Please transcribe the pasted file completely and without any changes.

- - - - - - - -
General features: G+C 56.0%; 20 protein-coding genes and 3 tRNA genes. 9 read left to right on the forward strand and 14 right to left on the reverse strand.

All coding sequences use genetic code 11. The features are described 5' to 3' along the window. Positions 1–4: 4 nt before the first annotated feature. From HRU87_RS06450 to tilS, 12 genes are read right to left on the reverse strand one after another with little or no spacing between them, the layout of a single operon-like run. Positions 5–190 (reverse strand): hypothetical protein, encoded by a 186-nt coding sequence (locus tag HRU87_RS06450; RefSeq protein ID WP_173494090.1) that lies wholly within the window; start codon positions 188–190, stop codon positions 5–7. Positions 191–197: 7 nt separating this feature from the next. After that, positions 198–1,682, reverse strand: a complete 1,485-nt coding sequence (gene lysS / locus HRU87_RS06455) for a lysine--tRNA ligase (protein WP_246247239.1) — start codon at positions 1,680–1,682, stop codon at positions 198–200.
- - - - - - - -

General features: G+C 56.0%; 20 protein-coding genes and 3 tRNA genes. 9 read left to right on the forward strand and 14 right to left on the reverse strand.

All coding sequences use genetic code 11. The features are described 5' to 3' along the window. Positions 1–4: 4 nt before the first annotated feature. From HRU87_RS06450 to tilS, 12 genes are read right to left on the reverse strand one after another with little or no spacing between them, the layout of a single operon-like run. Positions 5–190 (reverse strand): hypothetical protein, encoded by a 186-nt coding sequence (locus tag HRU87_RS06450; RefSeq protein ID WP_173494090.1) that lies wholly within the window; start codon positions 188–190, stop codon positions 5–7. Positions 191–197: 7 nt separating this feature from the next. After that, positions 198–1,682, reverse strand: a complete 1,485-nt coding sequence (gene lysS / locus HRU87_RS06455) for a lysine--tRNA ligase (protein WP_246247239.1) — start codon at positions 1,680–1,682, stop codon at positions 198–200.